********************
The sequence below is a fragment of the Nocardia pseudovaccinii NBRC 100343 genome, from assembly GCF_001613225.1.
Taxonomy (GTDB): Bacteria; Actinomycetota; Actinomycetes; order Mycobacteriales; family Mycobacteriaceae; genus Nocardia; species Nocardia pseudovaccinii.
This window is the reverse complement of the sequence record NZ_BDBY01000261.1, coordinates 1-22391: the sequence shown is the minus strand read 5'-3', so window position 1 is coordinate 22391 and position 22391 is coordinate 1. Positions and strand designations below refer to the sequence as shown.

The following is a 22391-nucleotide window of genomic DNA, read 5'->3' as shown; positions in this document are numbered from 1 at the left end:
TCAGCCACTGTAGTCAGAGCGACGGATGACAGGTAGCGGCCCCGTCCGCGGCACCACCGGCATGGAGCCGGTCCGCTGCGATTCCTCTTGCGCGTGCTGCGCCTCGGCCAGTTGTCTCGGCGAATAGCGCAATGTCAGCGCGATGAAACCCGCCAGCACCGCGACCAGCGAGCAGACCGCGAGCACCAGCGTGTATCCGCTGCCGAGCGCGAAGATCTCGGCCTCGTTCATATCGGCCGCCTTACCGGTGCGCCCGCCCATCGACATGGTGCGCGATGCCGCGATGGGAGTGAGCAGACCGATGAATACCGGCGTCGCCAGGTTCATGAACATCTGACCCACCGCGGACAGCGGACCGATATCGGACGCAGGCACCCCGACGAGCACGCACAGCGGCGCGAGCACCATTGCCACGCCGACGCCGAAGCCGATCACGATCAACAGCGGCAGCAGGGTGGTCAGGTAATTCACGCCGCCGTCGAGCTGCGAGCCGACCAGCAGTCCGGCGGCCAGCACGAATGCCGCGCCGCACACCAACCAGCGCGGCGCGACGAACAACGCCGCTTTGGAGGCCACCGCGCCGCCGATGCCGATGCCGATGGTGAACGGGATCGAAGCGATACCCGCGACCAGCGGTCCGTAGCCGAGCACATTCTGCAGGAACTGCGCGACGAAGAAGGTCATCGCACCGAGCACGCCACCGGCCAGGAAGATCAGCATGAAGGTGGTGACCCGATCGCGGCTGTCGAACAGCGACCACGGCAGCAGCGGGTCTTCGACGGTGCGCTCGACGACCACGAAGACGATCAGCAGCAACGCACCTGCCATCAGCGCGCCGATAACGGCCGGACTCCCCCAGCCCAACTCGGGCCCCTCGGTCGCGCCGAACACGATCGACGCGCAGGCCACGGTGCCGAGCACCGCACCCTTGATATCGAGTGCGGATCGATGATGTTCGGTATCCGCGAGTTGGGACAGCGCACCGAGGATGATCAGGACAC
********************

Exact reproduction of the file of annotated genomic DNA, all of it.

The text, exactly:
The sequence below is a fragment of the Nocardia pseudovaccinii NBRC 100343 genome, from assembly GCF_001613225.1.
Taxonomy (GTDB): Bacteria; Actinomycetota; Actinomycetes; order Mycobacteriales; family Mycobacteriaceae; genus Nocardia; species Nocardia pseudovaccinii.
This window is the reverse complement of the sequence record NZ_BDBY01000261.1, coordinates 1-22391: the sequence shown is the minus strand read 5'-3', so window position 1 is coordinate 22391 and position 22391 is coordinate 1. Positions and strand designations below refer to the sequence as shown.

The following is a 22391-nucleotide window of genomic DNA, read 5'->3' as shown; positions in this document are numbered from 1 at the left end:
TCAGCCACTGTAGTCAGAGCGACGGATGACAGGTAGCGGCCCCGTCCGCGGCACCACCGGCATGGAGCCGGTCCGCTGCGATTCCTCTTGCGCGTGCTGCGCCTCGGCCAGTTGTCTCGGCGAATAGCGCAATGTCAGCGCGATGAAACCCGCCAGCACCGCGACCAGCGAGCAGACCGCGAGCACCAGCGTGTATCCGCTGCCGAGCGCGAAGATCTCGGCCTCGTTCATATCGGCCGCCTTACCGGTGCGCCCGCCCATCGACATGGTGCGCGATGCCGCGATGGGAGTGAGCAGACCGATGAATACCGGCGTCGCCAGGTTCATGAACATCTGACCCACCGCGGACAGCGGACCGATATCGGACGCAGGCACCCCGACGAGCACGCACAGCGGCGCGAGCACCATTGCCACGCCGACGCCGAAGCCGATCACGATCAACAGCGGCAGCAGGGTGGTCAGGTAATTCACGCCGCCGTCGAGCTGCGAGCCGACCAGCAGTCCGGCGGCCAGCACGAATGCCGCGCCGCACACCAACCAGCGCGGCGCGACGAACAACGCCGCTTTGGAGGCCACCGCGCCGCCGATGCCGATGCCGATGGTGAACGGGATCGAAGCGATACCCGCGACCAGCGGTCCGTAGCCGAGCACATTCTGCAGGAACTGCGCGACGAAGAAGGTCATCGCACCGAGCACGCCACCGGCCAGGAAGATCAGCATGAAGGTGGTGACCCGATCGCGGCTGTCGAACAGCGACCACGGCAGCAGCGGGTCTTCGACGGTGCGCTCGACGACCACGAAGACGATCAGCAGCAACGCACCTGCCATCAGCGCGCCGATAACGGCCGGACTCCCCCAGCCCAACTCGGGCCCCTCGGTCGCGCCGAACACGATCGACGCGCAGGCCACGGTGCCGAGCACCGCACCCTTGATATCGAGTGCGGATCGATGATGTTCGGTATCCGCGAGTTGGGACAGCGCACCGAGGATGATCAGGACAC